Page:A Lady's Cruise in a French Man-of-War.djvu/130

From Wikisource
Jump to navigation Jump to search
This page has been validated.

to the sole charge of a congregation. Of course only the well-tried men are promoted to the rank of native minister.

The scale of ecclesiastical pay is certainly not such as to induce men to enter the service of the Church for filthy lucre's sake. A house, a certain amount of food, and a small annual contribution in kind, the value of which in no case exceeds £10, and is generally much less, is certainly not an undue share of loaves and fishes, especially as no agent of the mission is allowed to engage in any manner of trade, or other secular occupation, beyond the cultivation of his own garden. The annual contribution of his parishioners consists probably of half-a-dozen mats, value from 2s. to 6s.; 30 to 40 yards of calico, value 6d. a yard; some pieces of native cloth, worth 1s. each; a larger piece of tappa, for a curtain; a shirt, a fowl, a duck, two pigs, and a few nondescript coins of various nations and small value.

I have heard so many unfair and untrue insinuations made by white traders, and quoted without further inquiry by many travellers, to the effect that many missionaries are in reality grasping and avaricious traders, that it may be as well to mention that such false accusations are invariably made by men who find their unjust gains somewhat lessened by the presence of men whose standard of barter is more honourable. If a native comes to work for a missionary, or brings him vegetables or fish for sale, and receives in payment a larger piece of cloth, or a knife—both of better quality than he would receive from the trader—he naturally learns something of the fair value of his work, or his goods.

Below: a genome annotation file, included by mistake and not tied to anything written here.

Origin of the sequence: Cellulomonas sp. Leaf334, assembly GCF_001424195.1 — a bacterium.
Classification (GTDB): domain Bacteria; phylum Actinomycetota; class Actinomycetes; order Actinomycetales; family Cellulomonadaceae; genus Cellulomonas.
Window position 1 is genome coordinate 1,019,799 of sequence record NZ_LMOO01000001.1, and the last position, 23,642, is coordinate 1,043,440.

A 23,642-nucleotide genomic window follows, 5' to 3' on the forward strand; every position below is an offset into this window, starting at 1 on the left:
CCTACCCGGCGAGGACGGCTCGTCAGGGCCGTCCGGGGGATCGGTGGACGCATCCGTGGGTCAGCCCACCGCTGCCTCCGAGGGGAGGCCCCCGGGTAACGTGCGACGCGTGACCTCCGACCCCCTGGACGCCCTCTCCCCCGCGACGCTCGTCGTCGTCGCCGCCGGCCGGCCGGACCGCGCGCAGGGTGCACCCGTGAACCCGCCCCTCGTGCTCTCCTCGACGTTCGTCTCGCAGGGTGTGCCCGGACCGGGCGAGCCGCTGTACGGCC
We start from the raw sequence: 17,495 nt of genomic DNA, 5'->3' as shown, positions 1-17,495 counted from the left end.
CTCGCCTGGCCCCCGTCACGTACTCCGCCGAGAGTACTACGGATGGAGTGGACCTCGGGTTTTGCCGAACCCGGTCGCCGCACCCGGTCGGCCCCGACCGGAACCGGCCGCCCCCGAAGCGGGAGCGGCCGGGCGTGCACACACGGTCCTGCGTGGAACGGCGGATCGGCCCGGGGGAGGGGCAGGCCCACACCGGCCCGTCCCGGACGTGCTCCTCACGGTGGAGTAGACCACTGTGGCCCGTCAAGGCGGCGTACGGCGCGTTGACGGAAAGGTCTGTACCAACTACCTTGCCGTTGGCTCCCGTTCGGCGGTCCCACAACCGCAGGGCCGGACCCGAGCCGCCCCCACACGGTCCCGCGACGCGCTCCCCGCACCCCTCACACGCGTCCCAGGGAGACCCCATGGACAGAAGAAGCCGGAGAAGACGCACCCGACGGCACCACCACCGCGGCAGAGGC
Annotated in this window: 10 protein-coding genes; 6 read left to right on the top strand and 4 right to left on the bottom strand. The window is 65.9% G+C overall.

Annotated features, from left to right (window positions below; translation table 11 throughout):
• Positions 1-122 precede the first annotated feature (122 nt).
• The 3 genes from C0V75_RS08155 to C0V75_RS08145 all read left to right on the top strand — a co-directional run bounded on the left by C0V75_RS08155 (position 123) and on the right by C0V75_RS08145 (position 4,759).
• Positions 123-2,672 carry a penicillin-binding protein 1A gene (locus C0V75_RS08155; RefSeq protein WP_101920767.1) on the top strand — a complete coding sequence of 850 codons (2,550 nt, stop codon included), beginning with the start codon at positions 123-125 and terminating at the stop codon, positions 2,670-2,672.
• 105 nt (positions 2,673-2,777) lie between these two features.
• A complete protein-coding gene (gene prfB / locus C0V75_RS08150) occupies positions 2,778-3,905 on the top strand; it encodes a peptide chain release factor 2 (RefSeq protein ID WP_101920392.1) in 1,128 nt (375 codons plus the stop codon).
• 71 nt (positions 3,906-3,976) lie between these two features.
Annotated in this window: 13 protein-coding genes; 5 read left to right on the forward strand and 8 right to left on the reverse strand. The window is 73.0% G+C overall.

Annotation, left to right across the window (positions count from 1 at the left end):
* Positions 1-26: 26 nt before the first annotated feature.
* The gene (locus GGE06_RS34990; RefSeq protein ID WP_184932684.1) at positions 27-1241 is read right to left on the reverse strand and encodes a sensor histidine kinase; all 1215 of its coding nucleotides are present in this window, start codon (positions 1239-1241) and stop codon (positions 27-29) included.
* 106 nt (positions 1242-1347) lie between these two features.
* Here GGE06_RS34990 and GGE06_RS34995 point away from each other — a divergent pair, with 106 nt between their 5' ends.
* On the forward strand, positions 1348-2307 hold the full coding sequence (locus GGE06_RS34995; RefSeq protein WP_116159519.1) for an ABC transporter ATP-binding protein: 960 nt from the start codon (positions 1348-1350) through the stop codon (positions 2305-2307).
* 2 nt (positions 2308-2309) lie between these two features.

Moreover, one of the first proofs of vitality given by these island churches (as in every healthy branch of the Christian Church) has always been a readiness to contribute, not only to the general expenses of the mission in their own country, but also to sending forth teachers to the isles which are still steeped in heathenism. As it has been most convenient to make these payments in kind, each district has collected its own offerings, chiefly in the form of measures of cocoa-nut oil; and these contributions have been annually conveyed to the home market by the mission ship on her return cruise. Hence the nickname of "Palm-oil